• The star rating points investors towards cheaper funds;
  • The star rating points investors toward funds that are easier to own;
  • The star rating points investors toward funds that are likelier to outperform in the future.

The scope of this analysis is all U.S. open-end mutual funds, excluding exchange-traded funds but including index funds and (unless indicated otherwise) funds of funds. The study commenced in July 2002, which was when we made the last major overhaul to the star rating methodology, and runs through May 2017.

Cheaper
Arithmetically, expenses reduce investment returns basis point for basis point. Our research has also shown fees to be one of the best predictors of future performance. As such, investors are well-advised to judiciously manage costs, paying no more than they need to.

The star rating appears to advance that goal: Using funds' historical annual report net expense ratio data, we find that higher-rated funds have consistently been cheaper than lower-rated funds. Indeed, the average cost difference between 5-star and 1-star funds was nearly 0.60% during this span; that gap has not closed meaningfully even in recent periods (as of May 2017, the average 5-star fund cost 0.92%, while the average 1-star fund levied a 1.51% annual fee).


Source: Morningstar Direct; all share classes of U.S. open-end funds; includes dead funds, but excludes funds of funds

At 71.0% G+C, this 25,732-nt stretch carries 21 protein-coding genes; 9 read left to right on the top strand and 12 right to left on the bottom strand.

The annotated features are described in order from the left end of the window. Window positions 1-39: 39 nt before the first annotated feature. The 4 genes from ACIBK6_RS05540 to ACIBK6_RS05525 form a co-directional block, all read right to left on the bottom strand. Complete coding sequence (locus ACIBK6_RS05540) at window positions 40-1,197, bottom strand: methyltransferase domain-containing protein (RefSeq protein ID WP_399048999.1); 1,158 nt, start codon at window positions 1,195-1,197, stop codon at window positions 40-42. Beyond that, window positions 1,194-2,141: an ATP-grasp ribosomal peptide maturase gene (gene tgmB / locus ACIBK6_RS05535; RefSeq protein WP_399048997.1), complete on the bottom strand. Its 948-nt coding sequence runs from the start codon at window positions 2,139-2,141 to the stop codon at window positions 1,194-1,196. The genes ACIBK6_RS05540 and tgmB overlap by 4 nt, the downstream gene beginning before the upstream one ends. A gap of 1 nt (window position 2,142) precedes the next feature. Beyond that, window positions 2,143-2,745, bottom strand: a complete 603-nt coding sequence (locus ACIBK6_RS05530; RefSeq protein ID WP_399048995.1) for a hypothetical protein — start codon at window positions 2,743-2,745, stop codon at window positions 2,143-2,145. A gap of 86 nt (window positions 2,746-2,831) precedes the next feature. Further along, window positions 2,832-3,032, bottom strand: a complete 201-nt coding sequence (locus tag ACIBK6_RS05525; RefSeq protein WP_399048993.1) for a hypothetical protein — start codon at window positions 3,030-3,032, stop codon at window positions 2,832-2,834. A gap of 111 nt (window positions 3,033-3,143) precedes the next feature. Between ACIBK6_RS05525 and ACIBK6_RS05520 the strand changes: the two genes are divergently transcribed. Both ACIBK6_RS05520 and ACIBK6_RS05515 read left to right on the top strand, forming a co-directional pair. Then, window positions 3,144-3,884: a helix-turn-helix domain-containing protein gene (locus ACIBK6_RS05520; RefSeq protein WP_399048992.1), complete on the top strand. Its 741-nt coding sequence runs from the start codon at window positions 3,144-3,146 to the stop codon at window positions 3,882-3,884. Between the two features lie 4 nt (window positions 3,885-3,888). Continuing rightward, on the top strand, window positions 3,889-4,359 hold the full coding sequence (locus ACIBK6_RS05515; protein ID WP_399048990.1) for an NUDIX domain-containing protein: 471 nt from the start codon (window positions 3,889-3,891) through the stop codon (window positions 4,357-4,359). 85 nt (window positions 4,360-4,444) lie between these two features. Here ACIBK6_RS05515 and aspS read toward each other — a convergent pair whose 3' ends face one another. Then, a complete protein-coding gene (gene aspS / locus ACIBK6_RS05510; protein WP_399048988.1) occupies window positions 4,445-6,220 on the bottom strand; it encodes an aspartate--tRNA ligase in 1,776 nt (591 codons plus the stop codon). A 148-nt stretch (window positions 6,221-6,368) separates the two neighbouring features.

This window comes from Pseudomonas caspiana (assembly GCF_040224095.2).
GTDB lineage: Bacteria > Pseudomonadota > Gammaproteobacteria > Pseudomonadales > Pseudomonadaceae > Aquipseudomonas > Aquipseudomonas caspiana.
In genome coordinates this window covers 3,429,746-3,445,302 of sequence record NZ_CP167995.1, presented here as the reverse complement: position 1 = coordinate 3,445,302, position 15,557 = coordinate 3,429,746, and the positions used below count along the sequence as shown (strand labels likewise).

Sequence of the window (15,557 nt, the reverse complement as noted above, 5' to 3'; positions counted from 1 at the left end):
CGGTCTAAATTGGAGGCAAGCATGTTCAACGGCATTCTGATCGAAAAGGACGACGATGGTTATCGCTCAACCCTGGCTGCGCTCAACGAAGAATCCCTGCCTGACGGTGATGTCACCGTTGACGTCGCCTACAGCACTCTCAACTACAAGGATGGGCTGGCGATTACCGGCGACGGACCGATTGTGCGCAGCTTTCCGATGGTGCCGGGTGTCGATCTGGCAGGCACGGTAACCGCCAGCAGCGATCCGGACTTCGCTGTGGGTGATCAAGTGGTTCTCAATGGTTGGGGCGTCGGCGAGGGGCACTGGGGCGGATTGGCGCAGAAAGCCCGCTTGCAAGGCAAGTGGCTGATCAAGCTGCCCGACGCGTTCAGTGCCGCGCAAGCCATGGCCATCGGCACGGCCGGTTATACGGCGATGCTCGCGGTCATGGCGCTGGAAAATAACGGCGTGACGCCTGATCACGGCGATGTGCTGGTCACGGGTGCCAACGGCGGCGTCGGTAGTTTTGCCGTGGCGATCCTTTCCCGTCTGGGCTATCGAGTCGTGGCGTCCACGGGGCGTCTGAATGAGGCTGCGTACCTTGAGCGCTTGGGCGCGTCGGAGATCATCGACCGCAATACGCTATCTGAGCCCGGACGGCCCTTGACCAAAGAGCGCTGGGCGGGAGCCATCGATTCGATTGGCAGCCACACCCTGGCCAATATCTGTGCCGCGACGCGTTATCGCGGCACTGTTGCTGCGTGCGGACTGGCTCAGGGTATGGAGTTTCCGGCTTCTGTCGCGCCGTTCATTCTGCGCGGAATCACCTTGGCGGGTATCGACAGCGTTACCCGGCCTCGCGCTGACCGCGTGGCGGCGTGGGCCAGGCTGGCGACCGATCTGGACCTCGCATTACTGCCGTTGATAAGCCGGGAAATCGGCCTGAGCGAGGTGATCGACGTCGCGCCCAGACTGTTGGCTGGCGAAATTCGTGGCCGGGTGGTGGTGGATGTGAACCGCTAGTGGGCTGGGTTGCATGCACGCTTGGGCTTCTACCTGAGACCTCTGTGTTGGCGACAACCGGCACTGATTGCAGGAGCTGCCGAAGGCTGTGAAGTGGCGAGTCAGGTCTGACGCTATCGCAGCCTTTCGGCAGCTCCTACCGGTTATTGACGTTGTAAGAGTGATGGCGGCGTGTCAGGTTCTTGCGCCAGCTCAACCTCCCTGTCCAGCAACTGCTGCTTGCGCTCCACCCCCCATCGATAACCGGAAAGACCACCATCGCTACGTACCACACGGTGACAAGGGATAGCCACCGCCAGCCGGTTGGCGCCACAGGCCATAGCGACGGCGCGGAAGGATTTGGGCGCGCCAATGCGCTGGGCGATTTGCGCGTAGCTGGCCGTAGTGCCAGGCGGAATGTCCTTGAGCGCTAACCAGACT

In addition, our research has found that the star rating tends to lead investors away from funds that levy sales commissions, as shown in the chart below. While there's nothing untoward about funds charging "loads" to compensate brokers for services they render in selling a fund, there's also no denying that it comes at a cost to the investor.


Source: Morningstar Direct; all share classes of U.S. open-end funds; includes dead funds

The star rating methodology has long taken that cost into account, as until recently it ranked funds based on their risk- and load-adjusted returns. This meant that all things being equal, a no-load fund would earn a higher ranking than a load fund every time. (In October 2016, we removed the load adjustment from the star rating methodology. We took this step because it was becoming increasingly common for funds and distributors to waive loads.)

Easier to Own
Our research has also shown that investors can be prone to buying high and selling low on impulse. This can have damaging consequences, making it important to point investors toward funds they can stick with through thick and thin.

In practice, investors have tended to have a harder time sticking with more-volatile funds. With that in mind, we examined trends in the riskiness of star-rated funds and found that, on average, higher-rated funds tended to experience less dramatic downward performance spikes in the three years that followed the assignment of a star rating. (Morningstar Risk, a measure of a fund's downside return volatility, is our proxy for risk here.)


Source: Morningstar Direct; all share classes of U.S. open-end funds; includes dead funds

As shown in the chart, higher-rated funds tend to be less volatile subsequent to receiving a rating than lower-rated funds. This isn't tantamount to saying that 4- and 5-star funds are easier to own, but it does suggest that these funds' more-moderate risk profiles may make them less likely to rattle investors.

We also examined trends in fund survival by star rating. If a fund doesn't survive to the end of a subsequent event horizon, it can't be said to have been easy to own--after all, if investors in the fund must take their capital from that merged or liquidated fund and place it elsewhere, they've ceased to own it altogether. What we found was that higher-rated funds were far more likely to survive subsequent event horizons--even horizons as long as 10 years--than lower-rated funds, which died in droves.